The earliest mini-comics are drastically different from the animated series. For example, there is no royal court of Eternia, King Randor, Queen Marlena, or Prince Adam. Instead, He-Man is depicted as the superhuman champion of a tribe of stone age jungle-dwellers. Granted, he sort of looks the part.
In these comics, Skeletor is an inhabitant of another dimension, populated with others of "his kind". During "The Great Wars", a concept which was never significantly explained, a hole was opened in the dimensional wall, and Skeletor was thrown from his world into Eternia. Early on, Skeletor's key motivation here was to reopen the rift between his world and Eternia, thus allowing Skeletor's army to invade and conquer Eternia alongside him. However, this particular version of the character was rather short-lived, and questions arising about his origin remained unanswered.
In the comics that followed the conclusion of the Filmation series, we get our first hint that Skeletor is in fact Keldor, and also as such King Randor's long-lost brother.
This inference occurs specifically in the 1986 mini-comic "The Search for Keldor", a story that involves Prince Adam and Randor searching for Randor's lost brother Keldor. When Skeletor learns of their quest, he states that "they must never discover the secret of Keldor", as the truth would lead to his destruction.
In this story King Randor announces that Keldor disappeared years ago. "He thought to master magic; when his experiments went wrong he was lost in a dimension beyond time!" This maintained one aspect of Skeletor's backstory, in that he had come to Eternia from another dimension. It's likely that Randor's statement was used to reconcile Skeletor's extra-dimensional origin with the possibility of being Randor's brother, and Adam's uncle.
To find out what happened to Keldor, Randor and the Sorceress attempt to peer through the dimensional veil. Randor announces, "I think I see Keldor, or is it..." Before he can say anything else, Skeletor appears, determined to stop them from finding out any more. Although Skeletor is defeated, he is able to prevent Randor from discovering Keldor's fate.
For years, Skeletor's frantic effort to cover up what happened to Keldor was taken as a strong implication that Keldor and Skeletor were in fact one and the same. However, because the original toy line concluded before the story could be resolved, the question remained unanswered.
I'm going to skip over the live-action 1987 movie, since that took place outside of any continuity, as well as the "New Adventures of He-Man, even though there were aspects of that which could be tied into the Filmation continuity, there wasn't really a lot there that delved into Skeletor's background, and it represented a different toy line in which only He-Man and Skeletor were carried over.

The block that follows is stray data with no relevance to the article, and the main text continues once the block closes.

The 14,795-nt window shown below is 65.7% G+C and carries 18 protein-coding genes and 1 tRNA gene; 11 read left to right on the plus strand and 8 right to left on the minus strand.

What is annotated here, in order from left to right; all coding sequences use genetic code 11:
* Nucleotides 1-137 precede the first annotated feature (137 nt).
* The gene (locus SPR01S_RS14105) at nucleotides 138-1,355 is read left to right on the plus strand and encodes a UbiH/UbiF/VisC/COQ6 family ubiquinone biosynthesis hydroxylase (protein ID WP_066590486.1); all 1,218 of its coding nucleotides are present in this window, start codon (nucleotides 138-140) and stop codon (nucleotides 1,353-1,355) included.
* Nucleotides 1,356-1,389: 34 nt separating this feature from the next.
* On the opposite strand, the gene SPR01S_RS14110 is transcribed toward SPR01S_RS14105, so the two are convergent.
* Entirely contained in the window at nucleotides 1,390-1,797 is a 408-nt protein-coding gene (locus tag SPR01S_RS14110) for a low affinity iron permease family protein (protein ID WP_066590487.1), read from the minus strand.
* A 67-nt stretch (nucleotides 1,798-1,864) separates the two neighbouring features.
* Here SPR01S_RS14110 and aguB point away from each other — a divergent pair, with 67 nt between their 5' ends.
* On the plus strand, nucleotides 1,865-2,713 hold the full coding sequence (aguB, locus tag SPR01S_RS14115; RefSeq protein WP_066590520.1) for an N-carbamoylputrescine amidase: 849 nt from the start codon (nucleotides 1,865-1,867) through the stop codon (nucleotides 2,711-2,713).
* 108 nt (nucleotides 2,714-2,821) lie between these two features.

By the time of the 2002 animated series, and the concurrent toy line, there was something to be said for establishing more in the way of backgrounds, and this was certainly the case with Skeletor. In this new version, it was shown that Skeletor was formerly a warlord named Keldor who had trained in the dark arts. Keldor was taught the ways of magic by summoning Hordak, who was trapped in the dark dimension of Despondos. He gathered a small band of warriors to attack the Hall of Wisdom.
Here, they encountered resistance from then-Captain Randor and his officers. Keldor fought Randor personally, wielding two swords with astounding proficiency, but when Randor disarmed him, Keldor threw a vial of acid at him. Randor deflected it with his shield, and the acid splashed on Keldor's face.
A retreat was called, and Evil-Lyn took Keldor to Hordak's sanctuary, where Keldor summoned Hordak to save his life. Hordak transformed him, stripping the damaged tissues from his skull and dubbing him Skeletor; Keldor's head had been completely stripped of soft tissues, leaving only a bare skull. Somehow, Skeletor is still able to see, hear, and speak. In keeping with the more intense tone of the 2002 animated series relative to the Filmation series of the 1980's, Skeletor is a decidedly nastier customer with a far more malicious edge.
Ultimately, it took the Masters of the Universe Classics line to try to unify all the various aspects of Keldor/Skeletor into something that made some sense. According to what one must now assume to be the official backstory for the character, Keldor is Randor's half-brother. Keldor's mother was a member of the blue-skinned Gar race, and he was ousted from the royal castle due to his Gar heritage. He roamed Eternia for knowledge, eventually learning the dark arts from Hordak. He then sought to unite Eternia by ruling it himself, and battled his own brother with his army of assorted villains. After losing the battle and being wounded, much as portrayed in the 2002 series, desperate to survive, he turned to his mentor Hordak who merged Kendor with an entity known as Demo-Man. Together they formed Skeletor.
The "Demo-Man" part of the story is new, but apparently "Demo-Man" was an early name considered for the Skeletor toy, so it was added. To what degree it might play out in the action figure line remains unknown. I think it would be reasonable to say that this entity has probably aided in Skeletor's survival somehow, but has had little impact in his personality. He's always been a villain.